A total football nerd who calls in to 760 The Zone, the sports-radio station, and offers his ranting post-game critiques, Paul seems strangely content with his life - a fact that his mother (an unmercifully nagging Marcia Jean Kurtz) and his successful lawyer brother (Gino Cafarelli) can't understand. And when Paul has an ill-fated encounter with the Giants' star player, linebacker Quantrell Bishop (Jonathan Hamm), this self-described "world's biggest New York Giants fan" faces a dilemma that goes to the very core of his being.
Written and directed by Siegel - who scripted The Wrestler, another keenly observed portrait of an outcast sports figure - Big Fan shares a nutty kinship with the obsessive-loner pictures of Martin Scorsese, namely Taxi Driver and The King of Comedy. And while Oswalt is no De Niro, the stand-up comic brings a schlumpy pathos to his portrait that shows depth and dimension. Scribbling the notes for his late-night call-in show commentary, Oswalt's Paul has a focus and zeal that have to be admired. When his mother - on the other side of the paper-thin walls - tells him to shut up and go to bed, Paul's indignity only makes his cause seem more noble, more urgent.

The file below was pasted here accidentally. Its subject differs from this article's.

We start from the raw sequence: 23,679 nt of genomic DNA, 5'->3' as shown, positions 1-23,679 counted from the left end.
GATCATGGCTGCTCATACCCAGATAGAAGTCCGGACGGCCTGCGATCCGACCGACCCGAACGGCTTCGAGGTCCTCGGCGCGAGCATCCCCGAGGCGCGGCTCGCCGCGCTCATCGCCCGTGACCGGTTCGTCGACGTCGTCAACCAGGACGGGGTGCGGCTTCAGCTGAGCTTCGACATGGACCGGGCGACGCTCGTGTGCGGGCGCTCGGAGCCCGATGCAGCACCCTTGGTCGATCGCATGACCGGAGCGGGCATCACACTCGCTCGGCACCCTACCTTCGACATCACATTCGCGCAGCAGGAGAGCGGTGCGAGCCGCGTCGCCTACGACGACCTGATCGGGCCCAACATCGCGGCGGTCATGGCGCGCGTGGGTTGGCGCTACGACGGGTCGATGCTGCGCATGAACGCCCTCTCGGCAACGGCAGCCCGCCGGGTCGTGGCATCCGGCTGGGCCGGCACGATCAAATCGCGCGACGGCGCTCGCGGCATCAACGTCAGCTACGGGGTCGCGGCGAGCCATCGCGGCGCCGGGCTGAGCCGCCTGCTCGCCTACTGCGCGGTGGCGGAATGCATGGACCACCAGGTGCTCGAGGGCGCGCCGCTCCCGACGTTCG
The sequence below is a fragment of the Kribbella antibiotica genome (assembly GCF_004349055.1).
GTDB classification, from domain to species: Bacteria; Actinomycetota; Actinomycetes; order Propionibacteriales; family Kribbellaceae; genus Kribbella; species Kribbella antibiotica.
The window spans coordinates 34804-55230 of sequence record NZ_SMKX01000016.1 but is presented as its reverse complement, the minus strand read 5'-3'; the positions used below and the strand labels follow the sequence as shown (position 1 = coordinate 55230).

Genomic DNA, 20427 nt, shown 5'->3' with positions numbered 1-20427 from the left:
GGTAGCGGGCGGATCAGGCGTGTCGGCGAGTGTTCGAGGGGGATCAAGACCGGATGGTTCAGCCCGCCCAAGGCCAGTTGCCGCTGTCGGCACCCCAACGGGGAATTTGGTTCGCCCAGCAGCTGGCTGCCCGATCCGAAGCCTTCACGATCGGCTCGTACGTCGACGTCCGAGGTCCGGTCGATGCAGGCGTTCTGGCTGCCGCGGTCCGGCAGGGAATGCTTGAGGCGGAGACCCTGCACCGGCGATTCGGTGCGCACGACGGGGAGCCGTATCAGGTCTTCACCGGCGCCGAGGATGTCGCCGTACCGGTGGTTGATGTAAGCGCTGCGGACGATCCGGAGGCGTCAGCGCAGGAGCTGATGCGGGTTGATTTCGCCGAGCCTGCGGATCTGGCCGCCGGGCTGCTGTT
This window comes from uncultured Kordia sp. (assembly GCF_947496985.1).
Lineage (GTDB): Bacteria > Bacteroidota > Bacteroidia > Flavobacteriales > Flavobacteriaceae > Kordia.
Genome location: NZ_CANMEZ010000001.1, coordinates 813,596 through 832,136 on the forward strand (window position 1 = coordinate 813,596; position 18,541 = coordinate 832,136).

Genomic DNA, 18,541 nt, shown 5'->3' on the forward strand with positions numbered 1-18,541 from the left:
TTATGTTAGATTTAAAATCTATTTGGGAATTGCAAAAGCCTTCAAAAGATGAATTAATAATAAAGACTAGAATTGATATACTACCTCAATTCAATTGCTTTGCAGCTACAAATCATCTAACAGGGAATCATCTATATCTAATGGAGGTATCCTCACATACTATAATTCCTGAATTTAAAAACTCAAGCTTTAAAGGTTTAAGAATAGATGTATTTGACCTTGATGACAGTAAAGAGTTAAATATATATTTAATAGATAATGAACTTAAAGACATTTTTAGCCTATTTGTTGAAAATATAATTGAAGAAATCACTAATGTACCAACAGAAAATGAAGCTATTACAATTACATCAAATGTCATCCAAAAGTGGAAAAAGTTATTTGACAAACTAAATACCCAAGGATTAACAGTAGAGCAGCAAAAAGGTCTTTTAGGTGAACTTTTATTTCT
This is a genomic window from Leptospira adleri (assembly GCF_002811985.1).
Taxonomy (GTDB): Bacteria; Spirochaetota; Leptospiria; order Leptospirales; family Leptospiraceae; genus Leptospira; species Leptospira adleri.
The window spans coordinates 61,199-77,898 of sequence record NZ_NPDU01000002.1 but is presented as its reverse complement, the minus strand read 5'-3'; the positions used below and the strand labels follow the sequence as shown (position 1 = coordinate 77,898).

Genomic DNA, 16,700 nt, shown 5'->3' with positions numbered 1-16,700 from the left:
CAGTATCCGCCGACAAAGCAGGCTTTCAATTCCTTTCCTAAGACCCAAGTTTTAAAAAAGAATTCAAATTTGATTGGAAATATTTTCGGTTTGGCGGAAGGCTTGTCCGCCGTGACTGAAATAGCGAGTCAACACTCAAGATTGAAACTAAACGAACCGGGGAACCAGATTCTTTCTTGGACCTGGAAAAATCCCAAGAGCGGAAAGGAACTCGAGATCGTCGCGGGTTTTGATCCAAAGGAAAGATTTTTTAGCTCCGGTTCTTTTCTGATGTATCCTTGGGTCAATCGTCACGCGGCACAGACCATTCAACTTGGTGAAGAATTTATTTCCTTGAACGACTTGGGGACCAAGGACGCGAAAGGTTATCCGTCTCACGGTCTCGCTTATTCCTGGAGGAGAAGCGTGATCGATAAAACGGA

Siegel, in his debut as director, shot the low-budget Big Fan on a digital camera and achieves an appropriately grimy, gritty look. He has an eye for the telling detail and for the comedy in tragedy.
As Big Fan heads toward its stormy conclusion - and to Philadelphia, for a face-off between Paul and his contentious counterpart, a diehard Eagles fan - the question of loyalty looms large. Not just loyalty to a sports franchise, and to its players and coaches, stats and strategies, but loyalty to oneself, one's ideals, and one's dreams.
Even if those dreams don't amount to much.
Contact movie critic Steven Rea at 215-854-5629 or email@example.com. Read his blog, "On Movies Online," at http://www.philly.com/philly/blogs/